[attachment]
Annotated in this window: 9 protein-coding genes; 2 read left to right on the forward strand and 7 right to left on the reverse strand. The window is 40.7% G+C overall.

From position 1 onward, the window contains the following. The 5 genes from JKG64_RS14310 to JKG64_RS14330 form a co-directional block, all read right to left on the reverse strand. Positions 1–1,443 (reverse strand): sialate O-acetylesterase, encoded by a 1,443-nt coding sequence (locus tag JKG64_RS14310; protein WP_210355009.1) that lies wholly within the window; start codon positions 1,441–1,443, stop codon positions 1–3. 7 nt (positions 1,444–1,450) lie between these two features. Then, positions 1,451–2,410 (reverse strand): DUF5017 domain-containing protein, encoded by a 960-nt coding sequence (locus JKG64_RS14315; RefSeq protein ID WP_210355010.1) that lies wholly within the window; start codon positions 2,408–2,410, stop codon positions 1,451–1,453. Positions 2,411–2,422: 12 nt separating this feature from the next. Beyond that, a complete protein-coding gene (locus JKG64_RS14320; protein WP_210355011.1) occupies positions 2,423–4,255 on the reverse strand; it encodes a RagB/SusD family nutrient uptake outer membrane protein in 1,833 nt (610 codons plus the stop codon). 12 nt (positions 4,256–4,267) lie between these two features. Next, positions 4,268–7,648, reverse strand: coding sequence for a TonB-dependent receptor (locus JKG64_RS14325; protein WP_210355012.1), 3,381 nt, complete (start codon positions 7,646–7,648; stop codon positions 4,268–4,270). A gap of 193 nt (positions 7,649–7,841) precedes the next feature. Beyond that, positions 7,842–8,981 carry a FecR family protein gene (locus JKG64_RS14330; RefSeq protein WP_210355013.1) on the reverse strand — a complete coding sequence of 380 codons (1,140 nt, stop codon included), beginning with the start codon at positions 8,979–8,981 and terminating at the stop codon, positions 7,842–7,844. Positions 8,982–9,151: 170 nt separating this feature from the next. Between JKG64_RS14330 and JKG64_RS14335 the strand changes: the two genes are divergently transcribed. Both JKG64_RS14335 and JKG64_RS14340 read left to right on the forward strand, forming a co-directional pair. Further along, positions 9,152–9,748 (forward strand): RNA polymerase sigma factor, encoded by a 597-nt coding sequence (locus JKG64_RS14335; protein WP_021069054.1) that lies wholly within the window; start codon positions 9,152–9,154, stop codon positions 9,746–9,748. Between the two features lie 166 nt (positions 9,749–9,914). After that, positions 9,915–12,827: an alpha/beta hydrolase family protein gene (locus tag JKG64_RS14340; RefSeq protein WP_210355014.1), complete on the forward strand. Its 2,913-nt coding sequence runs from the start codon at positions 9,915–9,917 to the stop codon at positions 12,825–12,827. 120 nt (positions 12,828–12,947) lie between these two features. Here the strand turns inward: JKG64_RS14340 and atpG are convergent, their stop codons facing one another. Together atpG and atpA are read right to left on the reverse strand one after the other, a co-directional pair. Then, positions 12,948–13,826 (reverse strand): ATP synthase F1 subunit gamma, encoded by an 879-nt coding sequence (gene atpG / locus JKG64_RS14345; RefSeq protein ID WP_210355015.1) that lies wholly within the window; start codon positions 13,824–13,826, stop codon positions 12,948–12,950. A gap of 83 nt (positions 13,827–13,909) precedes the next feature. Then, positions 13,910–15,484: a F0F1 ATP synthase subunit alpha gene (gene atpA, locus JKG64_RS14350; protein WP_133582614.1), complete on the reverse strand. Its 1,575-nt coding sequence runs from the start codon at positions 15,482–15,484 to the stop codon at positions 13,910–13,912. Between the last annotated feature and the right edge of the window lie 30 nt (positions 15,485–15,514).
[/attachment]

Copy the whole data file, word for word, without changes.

Annotated in this window: 9 protein-coding genes; 2 read left to right on the forward strand and 7 right to left on the reverse strand. The window is 40.7% G+C overall.

From position 1 onward, the window contains the following. The 5 genes from JKG64_RS14310 to JKG64_RS14330 form a co-directional block, all read right to left on the reverse strand. Positions 1–1,443 (reverse strand): sialate O-acetylesterase, encoded by a 1,443-nt coding sequence (locus tag JKG64_RS14310; protein WP_210355009.1) that lies wholly within the window; start codon positions 1,441–1,443, stop codon positions 1–3. 7 nt (positions 1,444–1,450) lie between these two features. Then, positions 1,451–2,410 (reverse strand): DUF5017 domain-containing protein, encoded by a 960-nt coding sequence (locus JKG64_RS14315; RefSeq protein ID WP_210355010.1) that lies wholly within the window; start codon positions 2,408–2,410, stop codon positions 1,451–1,453. Positions 2,411–2,422: 12 nt separating this feature from the next. Beyond that, a complete protein-coding gene (locus JKG64_RS14320; protein WP_210355011.1) occupies positions 2,423–4,255 on the reverse strand; it encodes a RagB/SusD family nutrient uptake outer membrane protein in 1,833 nt (610 codons plus the stop codon). 12 nt (positions 4,256–4,267) lie between these two features. Next, positions 4,268–7,648, reverse strand: coding sequence for a TonB-dependent receptor (locus JKG64_RS14325; protein WP_210355012.1), 3,381 nt, complete (start codon positions 7,646–7,648; stop codon positions 4,268–4,270). A gap of 193 nt (positions 7,649–7,841) precedes the next feature. Beyond that, positions 7,842–8,981 carry a FecR family protein gene (locus JKG64_RS14330; RefSeq protein WP_210355013.1) on the reverse strand — a complete coding sequence of 380 codons (1,140 nt, stop codon included), beginning with the start codon at positions 8,979–8,981 and terminating at the stop codon, positions 7,842–7,844. Positions 8,982–9,151: 170 nt separating this feature from the next. Between JKG64_RS14330 and JKG64_RS14335 the strand changes: the two genes are divergently transcribed. Both JKG64_RS14335 and JKG64_RS14340 read left to right on the forward strand, forming a co-directional pair. Further along, positions 9,152–9,748 (forward strand): RNA polymerase sigma factor, encoded by a 597-nt coding sequence (locus JKG64_RS14335; protein WP_021069054.1) that lies wholly within the window; start codon positions 9,152–9,154, stop codon positions 9,746–9,748. Between the two features lie 166 nt (positions 9,749–9,914). After that, positions 9,915–12,827: an alpha/beta hydrolase family protein gene (locus tag JKG64_RS14340; RefSeq protein WP_210355014.1), complete on the forward strand. Its 2,913-nt coding sequence runs from the start codon at positions 9,915–9,917 to the stop codon at positions 12,825–12,827. 120 nt (positions 12,828–12,947) lie between these two features. Here the strand turns inward: JKG64_RS14340 and atpG are convergent, their stop codons facing one another. Together atpG and atpA are read right to left on the reverse strand one after the other, a co-directional pair. Then, positions 12,948–13,826 (reverse strand): ATP synthase F1 subunit gamma, encoded by an 879-nt coding sequence (gene atpG / locus JKG64_RS14345; RefSeq protein ID WP_210355015.1) that lies wholly within the window; start codon positions 13,824–13,826, stop codon positions 12,948–12,950. A gap of 83 nt (positions 13,827–13,909) precedes the next feature. Then, positions 13,910–15,484: a F0F1 ATP synthase subunit alpha gene (gene atpA, locus JKG64_RS14350; protein WP_133582614.1), complete on the reverse strand. Its 1,575-nt coding sequence runs from the start codon at positions 15,482–15,484 to the stop codon at positions 13,910–13,912. Between the last annotated feature and the right edge of the window lie 30 nt (positions 15,485–15,514).